Perhaps the next question is this: So what? Who gives a damn if you die well? Why do you, Dale, give a damn if you die well? Because it’s my life and the manner in which I die will say something about my being and the way I lived. At least I think that is so. Besides, when I’m on my way out I would rather appreciate the moments and not despair the future. I would rather not be consumed with fear, sadness and bewilderment. I would rather live as best I can until I live no longer. I just don’t know if I’m capable of doing it.

I do wonder when people die well if all that they say and do, perhaps must say and do, is a true reflection of their reality. I can imagine that with my friends, acquaintances, on Facebook and Twitter, on YouTube and my website, at dinner in town, while walking in the park, talking in the telephone I could be very upbeat and philosophical about the whole thing. I mean, if I’m down about it, the people around me can hardly be up. Why burden them with more than the situation demands? The idea of death is burden enough. At the same time, however, at home in the privacy of my own heart, I could be lost in a quagmire of despair and fear. I can see dark circles under my eyes and sleepless nights, because who wants to wake up every morning and remember they are dying. Not me. And maybe that is what dying well is. Joy to the world and sadness of heart. Both real and true, companions in living and dying.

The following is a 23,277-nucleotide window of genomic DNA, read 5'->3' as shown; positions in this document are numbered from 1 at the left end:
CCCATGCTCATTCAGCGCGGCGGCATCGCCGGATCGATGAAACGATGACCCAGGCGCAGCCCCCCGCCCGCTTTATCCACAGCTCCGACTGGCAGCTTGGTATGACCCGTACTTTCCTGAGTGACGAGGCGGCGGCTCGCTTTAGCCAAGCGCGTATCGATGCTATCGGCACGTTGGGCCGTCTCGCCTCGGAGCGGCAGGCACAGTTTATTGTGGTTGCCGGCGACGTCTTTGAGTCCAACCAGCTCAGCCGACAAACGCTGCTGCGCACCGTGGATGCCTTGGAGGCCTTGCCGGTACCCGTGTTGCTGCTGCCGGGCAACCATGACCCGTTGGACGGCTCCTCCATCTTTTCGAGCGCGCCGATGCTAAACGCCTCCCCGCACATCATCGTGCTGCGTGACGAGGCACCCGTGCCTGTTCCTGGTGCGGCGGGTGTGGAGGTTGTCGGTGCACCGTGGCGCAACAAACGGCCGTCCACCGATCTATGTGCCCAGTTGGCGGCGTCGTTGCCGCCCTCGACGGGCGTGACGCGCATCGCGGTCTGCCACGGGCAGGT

I do know that, more than likely, I won’t die well if I have to die alone. Many of us do die alone, but if it can be avoided it should be avoided. In May 2012 I wrote a blog entitled Aging, Dung Beetles and Me. I was thinking about aging and the things that fill our lives. I ended that blog with these words:

The flat screen [TV] can’t hold your hand when you’re in pain. It can’t wash the sheets and make the bed when you can’t lift a feather. It can’t cook you a warm meal when you have no appetite. It can’t clean your body when you can’t move and you don’t really care. It can’t whisper in your ear when you are frightened. And it can’t say goodbye when it’s time for the world to end.

Only the love of another human being can do those things. Admittedly that love can come from any number of people. From a spouse, partner, friend and, yes, even a stranger. When I die, I hope someone will be around.

So, how will I die well?

  • Love people.
  • Try and maintain my dignity.
  • Include my wife and friends (or at least the friends who want to be included).
  • Never blame anyone who does not want to be included.
  • Cry when it is necessary.
  • Rage against all the gods ever created by humankind if it helps.
  • Remember everyone’s dying is unique. There is no gold standard.
  • Re-member my life, as much is as possible, but stop if sadness overwhelms.
  • Don’t worry how people will recall your dying. It won’t matter to me once I’m dead.
  • Say goodbye to the people and things that are precious to me.
  • Remember dying is not only necessary, it is natural.
  • Don’t worry about being courageous. Courage is only a burdensome construct.
  • If at all possible, do not be afraid. There is nothing to fear.

Copyright © 2014 Dale Rominger

Reader Comments

There are no comments for this journal entry. To create a new comment, use the form below.

PostPost a New Comment

Enter your information below to add a new comment.

My response is on my own website »
Author Email (optional):
Author URL (optional):
Some HTML allowed: <a href="" title=""> <abbr title=""> <acronym title=""> <b> <blockquote cite=""> <code> <em> <i> <strike> <strong>